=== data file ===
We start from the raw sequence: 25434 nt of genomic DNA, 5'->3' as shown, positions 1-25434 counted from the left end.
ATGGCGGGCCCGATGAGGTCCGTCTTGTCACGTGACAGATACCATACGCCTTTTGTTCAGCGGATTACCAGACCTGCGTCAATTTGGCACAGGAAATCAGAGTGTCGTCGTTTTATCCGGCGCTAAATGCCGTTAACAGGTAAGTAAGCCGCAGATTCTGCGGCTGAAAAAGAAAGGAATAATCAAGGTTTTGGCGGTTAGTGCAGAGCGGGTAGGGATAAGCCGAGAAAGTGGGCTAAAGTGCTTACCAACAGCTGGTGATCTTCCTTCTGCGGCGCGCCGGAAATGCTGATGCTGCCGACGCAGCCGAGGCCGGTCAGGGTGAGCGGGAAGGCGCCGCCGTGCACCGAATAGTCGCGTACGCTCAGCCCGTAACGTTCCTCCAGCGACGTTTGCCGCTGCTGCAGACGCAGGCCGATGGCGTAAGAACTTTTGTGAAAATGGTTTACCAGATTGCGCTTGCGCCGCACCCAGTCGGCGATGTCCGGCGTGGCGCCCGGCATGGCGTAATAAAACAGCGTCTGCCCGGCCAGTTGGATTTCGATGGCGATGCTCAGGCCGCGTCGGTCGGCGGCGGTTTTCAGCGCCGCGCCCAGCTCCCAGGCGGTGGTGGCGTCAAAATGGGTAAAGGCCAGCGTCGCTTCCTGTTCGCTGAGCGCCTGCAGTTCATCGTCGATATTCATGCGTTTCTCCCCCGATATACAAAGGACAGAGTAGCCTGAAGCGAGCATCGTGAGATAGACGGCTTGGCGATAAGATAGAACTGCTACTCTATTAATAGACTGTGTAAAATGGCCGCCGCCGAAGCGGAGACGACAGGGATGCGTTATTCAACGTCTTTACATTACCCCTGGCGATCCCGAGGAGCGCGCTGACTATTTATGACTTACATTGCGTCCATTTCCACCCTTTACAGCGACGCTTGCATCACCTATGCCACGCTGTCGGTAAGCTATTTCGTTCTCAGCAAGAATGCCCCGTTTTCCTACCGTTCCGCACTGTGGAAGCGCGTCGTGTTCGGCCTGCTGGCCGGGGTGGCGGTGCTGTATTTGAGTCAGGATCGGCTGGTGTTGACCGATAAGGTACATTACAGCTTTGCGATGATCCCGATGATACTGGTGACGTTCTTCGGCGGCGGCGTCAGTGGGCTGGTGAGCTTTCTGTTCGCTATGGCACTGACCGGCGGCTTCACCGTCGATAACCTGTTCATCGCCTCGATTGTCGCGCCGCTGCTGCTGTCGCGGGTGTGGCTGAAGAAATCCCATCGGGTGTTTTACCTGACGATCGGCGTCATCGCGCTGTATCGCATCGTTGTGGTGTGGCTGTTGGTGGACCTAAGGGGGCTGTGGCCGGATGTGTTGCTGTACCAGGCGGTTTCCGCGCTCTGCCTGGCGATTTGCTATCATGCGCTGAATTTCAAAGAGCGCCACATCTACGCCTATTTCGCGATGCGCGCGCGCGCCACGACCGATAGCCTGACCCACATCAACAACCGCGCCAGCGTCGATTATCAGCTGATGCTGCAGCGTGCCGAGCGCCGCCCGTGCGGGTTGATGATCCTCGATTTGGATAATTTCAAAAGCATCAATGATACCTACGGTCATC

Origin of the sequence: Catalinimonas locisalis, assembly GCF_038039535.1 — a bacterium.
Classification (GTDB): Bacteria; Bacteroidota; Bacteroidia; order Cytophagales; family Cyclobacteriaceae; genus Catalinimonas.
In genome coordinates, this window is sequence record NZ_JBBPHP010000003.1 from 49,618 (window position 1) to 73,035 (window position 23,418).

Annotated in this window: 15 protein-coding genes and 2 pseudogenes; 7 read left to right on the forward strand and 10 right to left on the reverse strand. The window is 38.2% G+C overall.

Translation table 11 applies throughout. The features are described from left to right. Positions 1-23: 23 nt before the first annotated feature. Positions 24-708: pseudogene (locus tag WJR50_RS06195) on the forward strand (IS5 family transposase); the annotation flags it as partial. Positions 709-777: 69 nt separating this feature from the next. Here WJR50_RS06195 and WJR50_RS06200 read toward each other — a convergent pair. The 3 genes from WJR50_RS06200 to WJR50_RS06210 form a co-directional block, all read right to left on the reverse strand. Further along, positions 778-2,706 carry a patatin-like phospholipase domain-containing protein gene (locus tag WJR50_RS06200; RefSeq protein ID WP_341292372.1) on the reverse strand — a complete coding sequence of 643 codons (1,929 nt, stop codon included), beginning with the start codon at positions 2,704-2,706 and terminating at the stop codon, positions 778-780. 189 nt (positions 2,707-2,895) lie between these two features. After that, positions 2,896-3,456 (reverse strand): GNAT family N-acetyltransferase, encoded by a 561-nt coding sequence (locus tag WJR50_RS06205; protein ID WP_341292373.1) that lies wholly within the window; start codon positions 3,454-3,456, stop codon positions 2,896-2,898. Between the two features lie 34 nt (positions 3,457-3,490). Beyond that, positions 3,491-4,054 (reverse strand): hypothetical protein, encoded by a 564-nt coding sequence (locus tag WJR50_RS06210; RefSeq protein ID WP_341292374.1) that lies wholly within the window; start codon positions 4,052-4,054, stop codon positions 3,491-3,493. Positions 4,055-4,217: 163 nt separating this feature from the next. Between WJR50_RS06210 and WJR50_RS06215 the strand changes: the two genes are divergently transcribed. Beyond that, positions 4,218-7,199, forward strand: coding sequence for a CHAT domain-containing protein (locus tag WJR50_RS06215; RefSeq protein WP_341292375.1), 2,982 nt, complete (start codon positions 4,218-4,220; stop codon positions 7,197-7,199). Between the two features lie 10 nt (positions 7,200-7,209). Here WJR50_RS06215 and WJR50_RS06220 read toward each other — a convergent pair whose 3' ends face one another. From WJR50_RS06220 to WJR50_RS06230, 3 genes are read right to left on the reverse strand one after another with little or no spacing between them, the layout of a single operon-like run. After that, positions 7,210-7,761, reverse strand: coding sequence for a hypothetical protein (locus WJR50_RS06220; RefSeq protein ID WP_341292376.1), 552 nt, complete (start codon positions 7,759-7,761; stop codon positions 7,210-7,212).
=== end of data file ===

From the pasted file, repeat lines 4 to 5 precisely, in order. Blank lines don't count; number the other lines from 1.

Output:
Classification (GTDB): Bacteria; Bacteroidota; Bacteroidia; order Cytophagales; family Cyclobacteriaceae; genus Catalinimonas.
In genome coordinates, this window is sequence record NZ_JBBPHP010000003.1 from 49,618 (window position 1) to 73,035 (window position 23,418).